[8/07/09] MST Informa #169: Return to the streets for Agrarian Reform and for a Brazil free of Latifúndios

This month, the Brazilian working class will take to the streets, to protest and to discourse with the country at large about the economic crisis and its consequences for the workers of town and country. The MST will be out to promote our vision of Popular Agrarian Reform as a sustainable approach to social development, and to denounce the total abandonment of Agrarian Reform by the Lula Government.

We will be assembling a National Camp for Agrarian Reform in Brasília, where we will stay from the 10th to the 21st of August. We want to go directly to the government and to society at large to debate our proposals to improve the lives of people in town and country. We will be holding marches in many states throughout the country, and on the 14th we will add our voices to the diverse forces organized in demonstrations in state capitals across the country.

The MST has been very clear in our criticism of the Agrarian Reform program followed by the current government and operated by the National Institute of Colonization and Agrarian Reform (INCRA) and the Ministry of Agrarian Development (MDA). Our political stance has been made possible thanks to our continued autonomy from the government, and our continued struggle against the latifúndios and the big transnational corporations.

To the disappointment of all those who believed in the possibility of change, the Lula administration has followed the same agrarian policies pursued the Social Democratic government of Fernando Henrique Cardoso, strengthening agribusiness with incentives for monoculture and export. With respect to small agriculture and Agrarian Reform, the government has maintained central policies like the National Program to Support Family Farming (PRONAF) (which has resulted in an average insolvency rate of 60% for settled families) and has continued to prioritize the settlement of families in the Amazônia Legal region (52% of all families settled by the two governments were in this area).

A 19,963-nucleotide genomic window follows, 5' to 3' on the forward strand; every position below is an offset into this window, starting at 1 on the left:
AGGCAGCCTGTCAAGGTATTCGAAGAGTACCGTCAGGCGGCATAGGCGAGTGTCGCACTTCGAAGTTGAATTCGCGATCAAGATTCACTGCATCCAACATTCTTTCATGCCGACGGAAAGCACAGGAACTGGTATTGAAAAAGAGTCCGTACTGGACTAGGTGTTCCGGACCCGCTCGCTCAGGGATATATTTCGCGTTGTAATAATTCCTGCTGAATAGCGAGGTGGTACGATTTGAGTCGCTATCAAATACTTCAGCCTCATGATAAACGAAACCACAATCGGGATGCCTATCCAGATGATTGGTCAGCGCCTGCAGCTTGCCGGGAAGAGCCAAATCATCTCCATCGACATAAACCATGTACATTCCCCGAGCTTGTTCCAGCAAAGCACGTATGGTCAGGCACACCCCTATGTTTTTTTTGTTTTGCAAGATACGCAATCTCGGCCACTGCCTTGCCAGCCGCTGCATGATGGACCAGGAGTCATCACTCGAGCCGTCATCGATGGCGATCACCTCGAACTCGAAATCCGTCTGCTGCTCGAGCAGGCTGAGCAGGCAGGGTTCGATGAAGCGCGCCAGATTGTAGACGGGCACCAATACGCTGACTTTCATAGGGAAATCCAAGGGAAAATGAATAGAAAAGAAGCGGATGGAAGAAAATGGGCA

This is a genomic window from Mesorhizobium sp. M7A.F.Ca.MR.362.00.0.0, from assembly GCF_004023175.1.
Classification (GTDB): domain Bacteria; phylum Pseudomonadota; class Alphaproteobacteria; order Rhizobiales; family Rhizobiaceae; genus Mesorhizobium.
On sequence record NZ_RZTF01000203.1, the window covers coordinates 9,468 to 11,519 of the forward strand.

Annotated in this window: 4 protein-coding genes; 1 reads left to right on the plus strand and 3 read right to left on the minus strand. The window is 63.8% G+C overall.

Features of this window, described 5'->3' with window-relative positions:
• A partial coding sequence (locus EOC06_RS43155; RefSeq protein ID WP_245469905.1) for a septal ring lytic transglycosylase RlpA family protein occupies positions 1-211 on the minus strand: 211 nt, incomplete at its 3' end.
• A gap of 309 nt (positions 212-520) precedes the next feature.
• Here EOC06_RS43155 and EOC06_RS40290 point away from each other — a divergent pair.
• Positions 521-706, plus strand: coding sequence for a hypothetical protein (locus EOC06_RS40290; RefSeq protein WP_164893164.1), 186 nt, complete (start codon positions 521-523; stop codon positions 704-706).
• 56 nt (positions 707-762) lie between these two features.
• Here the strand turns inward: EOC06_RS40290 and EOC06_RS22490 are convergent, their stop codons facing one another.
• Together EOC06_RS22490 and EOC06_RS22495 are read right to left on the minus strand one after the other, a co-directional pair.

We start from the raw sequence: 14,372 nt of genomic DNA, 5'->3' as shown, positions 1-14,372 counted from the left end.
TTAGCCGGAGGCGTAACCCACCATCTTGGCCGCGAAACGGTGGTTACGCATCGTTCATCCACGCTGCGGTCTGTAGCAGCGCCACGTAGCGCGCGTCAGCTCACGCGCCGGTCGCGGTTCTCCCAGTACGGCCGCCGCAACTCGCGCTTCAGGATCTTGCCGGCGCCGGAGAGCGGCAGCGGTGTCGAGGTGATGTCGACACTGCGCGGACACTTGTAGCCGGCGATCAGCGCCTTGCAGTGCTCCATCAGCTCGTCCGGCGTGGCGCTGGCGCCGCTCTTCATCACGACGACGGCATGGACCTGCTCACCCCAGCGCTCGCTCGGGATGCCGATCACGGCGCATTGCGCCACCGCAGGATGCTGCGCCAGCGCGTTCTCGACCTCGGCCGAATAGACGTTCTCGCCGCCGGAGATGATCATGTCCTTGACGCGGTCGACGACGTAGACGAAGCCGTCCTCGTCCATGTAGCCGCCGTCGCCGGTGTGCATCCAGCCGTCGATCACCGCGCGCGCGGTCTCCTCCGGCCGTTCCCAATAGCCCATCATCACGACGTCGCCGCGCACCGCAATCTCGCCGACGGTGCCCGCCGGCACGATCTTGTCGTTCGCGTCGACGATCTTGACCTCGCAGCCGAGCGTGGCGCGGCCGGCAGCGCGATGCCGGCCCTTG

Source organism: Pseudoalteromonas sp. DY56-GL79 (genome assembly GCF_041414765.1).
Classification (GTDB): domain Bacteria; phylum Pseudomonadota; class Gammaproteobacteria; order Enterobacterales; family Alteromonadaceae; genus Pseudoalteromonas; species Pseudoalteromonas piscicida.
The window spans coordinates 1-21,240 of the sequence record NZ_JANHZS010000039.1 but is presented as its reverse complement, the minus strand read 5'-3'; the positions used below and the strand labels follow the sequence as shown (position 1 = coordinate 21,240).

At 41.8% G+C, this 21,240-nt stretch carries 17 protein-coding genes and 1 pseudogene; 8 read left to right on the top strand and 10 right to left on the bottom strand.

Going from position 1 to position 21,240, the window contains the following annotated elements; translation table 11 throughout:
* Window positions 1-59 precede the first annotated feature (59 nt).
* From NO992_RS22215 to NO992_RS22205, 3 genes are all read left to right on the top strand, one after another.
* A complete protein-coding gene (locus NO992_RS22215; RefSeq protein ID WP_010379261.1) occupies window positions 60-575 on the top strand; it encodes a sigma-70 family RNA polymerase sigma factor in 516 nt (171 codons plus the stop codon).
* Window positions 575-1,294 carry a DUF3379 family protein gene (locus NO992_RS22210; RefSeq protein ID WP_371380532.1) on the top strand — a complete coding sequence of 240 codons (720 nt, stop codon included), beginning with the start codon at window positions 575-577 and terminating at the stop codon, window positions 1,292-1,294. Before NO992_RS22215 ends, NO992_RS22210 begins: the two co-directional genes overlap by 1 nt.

While this goes on, more than 90,000 families continue to languish in temporary camps, many of them for more than four years, or in settlements without the basic infrastructure to lead a dignified life and produce on the land.

Circumstances demand that we leave our camps and settlements and march on the cities. We want to press the government to fulfill the commitments it assumed to the landless following our march in 2005: the immediate settlement of 90,000 settled families and support for more than 40,000 families who are on the land without credit, infrastructure or housing.

We demand the updating of farm productivity indices to establish whether farms are productive or not. The Constitution dictates that these indices be recalculated every ten years, but, shamefully, this has not been carried out since 1974, greatly benefiting agribusiness.

We demand that all resources intended for Agrarian Reform be released and used to facilitate the settlement of all encamped families.

We know we will not be alone. This is the moment to forge political alliances with all sectors of the working class, and to protest the withdrawal of rights won for us by the common people.

It is vital at this time to defend and advance those hard-won rights. Florestan Fernandes proves more relevant than ever in his reminder to us all that we cannot let ourselves be co-opted or destroyed, but that we must struggle always! Always!

MST National Coordinators